Virutal Reality Tour of MAL : This project from students at UC Boulder documented a crowdfunding initiative to build a virtualy reality tour of the awesome Media Archaeology Lab, a home to functioning vintage computing technology open to the public.
Woodside Uncicyle Mechanics: This project is from a school that uses unicycles to teach data analysis, robotics, and more.
Elucidator-Kirito's Blade: A project about fabricating an anime-inspired prop.
Tower Defense Arcade Game and Box: A collaborative project from middle school students creating an arcade game.
Designing and 3D Printing Chess Pieces: A high school student's 3D printing project.
In my dissertation work around sharing design documentation, I refer to process documentation as "makethroughs" since they are shared throughout the design of a project. (This term builds off of the practice of "playthroughs" in the video game community where gamers live-sream their process of playing a game.) Through interviews with Build in Progress creators, I uncovered three major themes regarding makethroughs:
Documenting throughout the design process rather than after a project is complete provides new opportunities for facilitating feedback. taking advantage of this opportunity to garner feedback may require users to be more ‘vulnerable’ by revealing weaknesses of their project. This is quite different from instructional documentation where documentation is not shared until a problem is ‘solved.’ However, in a safe and supportive community, opening up about the potential weaknesses of a project invites others to leave constructive feedback.
The fact that make-through projects are incomplete may make them more inviting for others to leave feedback. As one user stated, “It was really helpful to get feedback during the process, as opposed to, “Here’s my final project. What do you guys think?”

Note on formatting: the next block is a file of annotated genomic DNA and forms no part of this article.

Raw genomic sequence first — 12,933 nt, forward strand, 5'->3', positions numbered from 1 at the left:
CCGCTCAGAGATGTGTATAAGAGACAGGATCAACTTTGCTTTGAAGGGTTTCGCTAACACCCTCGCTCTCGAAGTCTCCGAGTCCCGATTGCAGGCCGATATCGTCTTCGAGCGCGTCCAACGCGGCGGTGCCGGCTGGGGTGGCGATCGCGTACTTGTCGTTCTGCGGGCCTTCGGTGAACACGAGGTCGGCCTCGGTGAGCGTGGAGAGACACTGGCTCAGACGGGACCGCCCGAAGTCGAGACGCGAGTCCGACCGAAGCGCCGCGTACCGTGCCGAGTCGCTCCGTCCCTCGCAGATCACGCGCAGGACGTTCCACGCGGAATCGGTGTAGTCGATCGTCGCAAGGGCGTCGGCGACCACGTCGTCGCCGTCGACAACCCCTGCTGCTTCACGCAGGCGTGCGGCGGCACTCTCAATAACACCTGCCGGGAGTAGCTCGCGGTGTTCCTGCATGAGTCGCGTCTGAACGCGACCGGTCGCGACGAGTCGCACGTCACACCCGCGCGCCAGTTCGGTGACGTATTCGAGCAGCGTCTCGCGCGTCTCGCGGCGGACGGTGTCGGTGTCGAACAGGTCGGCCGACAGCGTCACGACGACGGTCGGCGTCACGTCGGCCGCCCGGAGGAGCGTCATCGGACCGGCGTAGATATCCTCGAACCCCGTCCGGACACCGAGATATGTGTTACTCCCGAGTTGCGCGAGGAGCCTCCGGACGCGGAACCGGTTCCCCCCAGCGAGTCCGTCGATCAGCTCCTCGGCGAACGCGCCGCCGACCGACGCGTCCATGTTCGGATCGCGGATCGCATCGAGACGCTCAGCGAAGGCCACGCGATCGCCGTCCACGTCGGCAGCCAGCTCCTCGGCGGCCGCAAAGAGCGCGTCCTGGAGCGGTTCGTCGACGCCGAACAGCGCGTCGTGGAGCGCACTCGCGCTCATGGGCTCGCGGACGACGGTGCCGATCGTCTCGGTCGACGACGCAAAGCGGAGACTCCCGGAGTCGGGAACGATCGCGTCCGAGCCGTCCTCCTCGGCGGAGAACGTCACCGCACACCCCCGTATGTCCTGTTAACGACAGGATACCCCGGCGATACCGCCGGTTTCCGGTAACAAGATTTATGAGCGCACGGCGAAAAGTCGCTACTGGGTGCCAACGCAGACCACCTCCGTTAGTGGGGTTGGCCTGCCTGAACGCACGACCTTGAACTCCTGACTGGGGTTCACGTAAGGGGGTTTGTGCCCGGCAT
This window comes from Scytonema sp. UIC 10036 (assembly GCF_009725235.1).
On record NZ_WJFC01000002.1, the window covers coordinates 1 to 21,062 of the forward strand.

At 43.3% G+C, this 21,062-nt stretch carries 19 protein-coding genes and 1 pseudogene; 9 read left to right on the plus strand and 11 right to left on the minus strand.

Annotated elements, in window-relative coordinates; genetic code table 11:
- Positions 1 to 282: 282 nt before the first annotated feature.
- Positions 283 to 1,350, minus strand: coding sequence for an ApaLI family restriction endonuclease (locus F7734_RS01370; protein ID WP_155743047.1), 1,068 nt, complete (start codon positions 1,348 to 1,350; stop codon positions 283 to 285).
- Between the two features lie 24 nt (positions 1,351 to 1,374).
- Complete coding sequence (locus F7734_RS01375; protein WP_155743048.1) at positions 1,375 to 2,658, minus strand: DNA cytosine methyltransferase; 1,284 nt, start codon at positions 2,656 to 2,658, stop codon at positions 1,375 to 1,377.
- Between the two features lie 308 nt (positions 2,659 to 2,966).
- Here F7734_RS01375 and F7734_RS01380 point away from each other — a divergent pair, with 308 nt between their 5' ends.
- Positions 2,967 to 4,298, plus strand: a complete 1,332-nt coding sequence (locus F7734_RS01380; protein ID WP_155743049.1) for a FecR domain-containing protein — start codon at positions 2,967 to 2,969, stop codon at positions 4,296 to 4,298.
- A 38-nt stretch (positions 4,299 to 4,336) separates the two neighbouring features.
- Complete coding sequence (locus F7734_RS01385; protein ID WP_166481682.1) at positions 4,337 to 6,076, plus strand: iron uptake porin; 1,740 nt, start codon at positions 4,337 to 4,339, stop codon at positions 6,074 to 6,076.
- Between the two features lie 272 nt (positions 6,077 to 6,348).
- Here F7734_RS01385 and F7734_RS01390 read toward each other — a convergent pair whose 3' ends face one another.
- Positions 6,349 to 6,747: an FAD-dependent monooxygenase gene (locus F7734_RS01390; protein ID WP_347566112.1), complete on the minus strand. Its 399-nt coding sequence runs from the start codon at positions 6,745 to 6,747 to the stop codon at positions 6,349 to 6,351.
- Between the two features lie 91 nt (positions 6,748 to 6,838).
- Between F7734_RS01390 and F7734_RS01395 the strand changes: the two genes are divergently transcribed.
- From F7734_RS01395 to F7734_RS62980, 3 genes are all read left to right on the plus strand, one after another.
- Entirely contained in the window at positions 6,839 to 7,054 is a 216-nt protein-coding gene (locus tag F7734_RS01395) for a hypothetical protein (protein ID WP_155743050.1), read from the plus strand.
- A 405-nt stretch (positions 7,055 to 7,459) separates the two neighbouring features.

Mke-through documentation can serve as a venue for creative storytelling. Instead of being a list of instructions, make-through documentation can provide outlets for makers who enjoy writing about their design process in creative ways.
By enabling expressive storytelling, make-throughs introduce human elements to design documentation. They begin to reveal the context in which a design is created, which further personalize the documentation. In other words, the documentation itself becomes a form of creative expression in which the maker can communicate their personal journey of creating a design.
Because make-throughs capture both successful and unsuccessful experiments, they can be used as tools to communicate the effort that goes into creating. Many projects on BiP revealed struggles that, yet the final documentation also show how users were able to persevere and use alternative hardware to build their designs.
As instructions typically only shows successful steps, all of their documentation regarding their struggles would normally be excluded. Having space to showcase these efforts can be especially important in educational settings where problem-solving efforts are, in many was, more important than the tangible output of a project.